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Call Policies

In C++, we often deal with arguments and return types such as pointers and references. Such primitive types are rather, ummmm, low level and they really don't tell us much. At the very least, we don't know the owner of the pointer or the referenced object. No wonder languages such as Java and Python never deal with such low level entities. In C++, it's usually considered a good practice to use smart pointers which exactly describe ownership semantics. Still, even good C++ interfaces use raw references and pointers sometimes, so Boost.Python must deal with them. To do this, it may need your help. Consider the following C++ function:

    X& f(Y& y, Z* z);

How should the library wrap this function? A naive approach builds a Python X object around result reference. This strategy might or might not work out. Here's an example where it didn't

    >>> x = f(y, z) ##x refers to some C++ X
    >>> del y
    >>> x.some_method() ##CRASH!

What's the problem?

Well, what if f() was implemented as shown below:

    X& f(Y& y, Z* z)
        y.z = z;
        return y.x;

The problem is that the lifetime of result X& is tied to the lifetime of y, because the f() returns a reference to a member of the y object. This idiom is is not uncommon and perfectly acceptable in the context of C++. However, Python users should not be able to crash the system just by using our C++ interface. In this case deleting y will invalidate the reference to X. We have a dangling reference.

Here's what's happening:

  1. f is called passing in a reference to y and a pointer to z
  2. A reference to y.x is returned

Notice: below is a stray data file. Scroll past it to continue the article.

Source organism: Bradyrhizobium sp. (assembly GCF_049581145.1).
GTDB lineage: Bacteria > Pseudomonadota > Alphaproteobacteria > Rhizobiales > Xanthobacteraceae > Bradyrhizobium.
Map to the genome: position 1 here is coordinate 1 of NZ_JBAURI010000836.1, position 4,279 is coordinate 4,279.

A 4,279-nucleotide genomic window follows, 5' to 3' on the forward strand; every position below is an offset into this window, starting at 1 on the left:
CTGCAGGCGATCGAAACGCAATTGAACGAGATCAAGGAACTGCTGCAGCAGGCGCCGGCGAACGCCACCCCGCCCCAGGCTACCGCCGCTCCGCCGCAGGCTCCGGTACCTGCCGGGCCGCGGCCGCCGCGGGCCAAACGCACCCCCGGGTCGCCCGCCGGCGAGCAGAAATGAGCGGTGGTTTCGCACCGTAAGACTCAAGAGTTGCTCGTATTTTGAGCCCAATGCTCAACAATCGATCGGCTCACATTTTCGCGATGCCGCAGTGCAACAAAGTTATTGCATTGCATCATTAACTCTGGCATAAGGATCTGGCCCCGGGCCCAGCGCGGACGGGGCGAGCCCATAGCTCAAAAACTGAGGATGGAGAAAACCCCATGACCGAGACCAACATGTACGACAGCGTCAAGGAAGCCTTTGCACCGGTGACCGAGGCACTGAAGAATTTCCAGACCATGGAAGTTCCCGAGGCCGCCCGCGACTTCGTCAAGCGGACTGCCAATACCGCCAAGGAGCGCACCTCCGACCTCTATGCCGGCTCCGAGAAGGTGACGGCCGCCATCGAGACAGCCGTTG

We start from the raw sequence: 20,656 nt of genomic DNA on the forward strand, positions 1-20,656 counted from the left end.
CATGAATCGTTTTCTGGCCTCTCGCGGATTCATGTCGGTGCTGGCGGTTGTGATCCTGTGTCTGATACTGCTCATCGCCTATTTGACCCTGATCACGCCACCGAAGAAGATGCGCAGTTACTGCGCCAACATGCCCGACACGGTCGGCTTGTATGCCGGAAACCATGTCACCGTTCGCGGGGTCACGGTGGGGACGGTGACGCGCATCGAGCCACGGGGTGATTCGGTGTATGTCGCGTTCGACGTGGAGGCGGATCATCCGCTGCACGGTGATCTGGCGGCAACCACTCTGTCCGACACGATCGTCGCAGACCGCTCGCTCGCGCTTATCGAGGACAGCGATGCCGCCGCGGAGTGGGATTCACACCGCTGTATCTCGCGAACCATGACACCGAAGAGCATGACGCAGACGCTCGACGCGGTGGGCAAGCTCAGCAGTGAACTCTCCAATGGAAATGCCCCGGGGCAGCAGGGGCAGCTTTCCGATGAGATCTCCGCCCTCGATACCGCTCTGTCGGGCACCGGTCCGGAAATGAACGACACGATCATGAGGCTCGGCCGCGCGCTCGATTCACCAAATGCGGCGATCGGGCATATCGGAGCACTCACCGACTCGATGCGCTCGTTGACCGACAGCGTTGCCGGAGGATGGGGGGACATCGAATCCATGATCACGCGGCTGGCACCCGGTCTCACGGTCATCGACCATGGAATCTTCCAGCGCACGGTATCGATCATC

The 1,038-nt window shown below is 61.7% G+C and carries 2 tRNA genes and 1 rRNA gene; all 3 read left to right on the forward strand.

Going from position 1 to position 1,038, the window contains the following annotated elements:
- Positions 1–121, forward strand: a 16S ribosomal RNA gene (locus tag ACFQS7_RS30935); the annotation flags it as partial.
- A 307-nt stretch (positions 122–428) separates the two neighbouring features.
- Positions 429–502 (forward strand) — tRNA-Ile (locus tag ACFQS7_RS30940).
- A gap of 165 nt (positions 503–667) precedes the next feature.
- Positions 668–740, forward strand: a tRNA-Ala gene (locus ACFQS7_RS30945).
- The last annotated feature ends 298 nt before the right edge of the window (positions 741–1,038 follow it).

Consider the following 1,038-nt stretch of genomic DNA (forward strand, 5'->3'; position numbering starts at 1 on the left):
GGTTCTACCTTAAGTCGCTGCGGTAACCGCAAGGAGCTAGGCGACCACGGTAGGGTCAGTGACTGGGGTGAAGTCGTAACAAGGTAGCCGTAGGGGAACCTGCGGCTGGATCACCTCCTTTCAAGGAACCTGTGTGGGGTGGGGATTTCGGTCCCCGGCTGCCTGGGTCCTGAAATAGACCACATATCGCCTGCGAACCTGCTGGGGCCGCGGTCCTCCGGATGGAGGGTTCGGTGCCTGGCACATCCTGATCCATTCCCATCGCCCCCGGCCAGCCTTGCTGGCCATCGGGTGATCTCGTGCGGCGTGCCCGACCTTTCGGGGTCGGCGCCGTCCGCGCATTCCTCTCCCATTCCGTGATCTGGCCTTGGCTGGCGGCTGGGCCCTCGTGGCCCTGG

3. y is deleted. x is a dangling reference
  4. x.some_method() is called
  5. BOOM!

We could copy result into a new object:

    >>> f(y, z).set(42) ##Result disappears
    >>> y.x.get()       ##No crash, but still bad

This is not really our intent of our C++ interface. We've broken our promise that the Python interface should reflect the C++ interface as closely as possible.

Our problems do not end there. Suppose Y is implemented as follows:

    struct Y
        X x; Z* z;
        int z_value() { return z->value(); }

Notice that the data member z is held by class Y using a raw pointer. Now we have a potential dangling pointer problem inside Y:

    >>> x = f(y, z) ##y refers to z
    >>> del z       ##Kill the z object
    >>> y.z_value() ##CRASH!

For reference, here's the implementation of f again:

    X& f(Y& y, Z* z)
        y.z = z;
        return y.x;

Here's what's happening:

  1. f is called passing in a reference to y and a pointer to z
  2. A pointer to z is held by y
  3. A reference to y.x is returned
  4. z is deleted. y.z is a dangling pointer
  5. y.z_value() is called
  6. z->value() is called
  7. BOOM!

Call Policies

Call Policies may be used in situations such as the example detailed above. In our example, return_internal_reference and with_custodian_and_ward are our friends:

    def("f", f,
            with_custodian_and_ward<1, 2> >());

What are the 1 and 2 parameters, you ask?


Informs Boost.Python that the first argument, in our case Y& y, is the owner of the returned reference: X&. The "1" simply specifies the first argument. In short: "return an internal reference X& owned by the 1st argument Y& y".

    with_custodian_and_ward<1, 2>

Informs Boost.Python that the lifetime of the argument indicated by ward (i.e. the 2nd argument: Z* z) is dependent on the lifetime of the argument indicated by custodian (i.e. the 1st argument: Y& y).

It is also important to note that we have defined two policies above. Two or more policies can be composed by chaining. Here's the general syntax:

            policy3<args...> > >

Here is the list of predefined call policies. A complete reference detailing these can be found here.

Remember the Zen, Luke:

"Explicit is better than implicit"
"In the face of ambiguity, refuse the temptation to guess"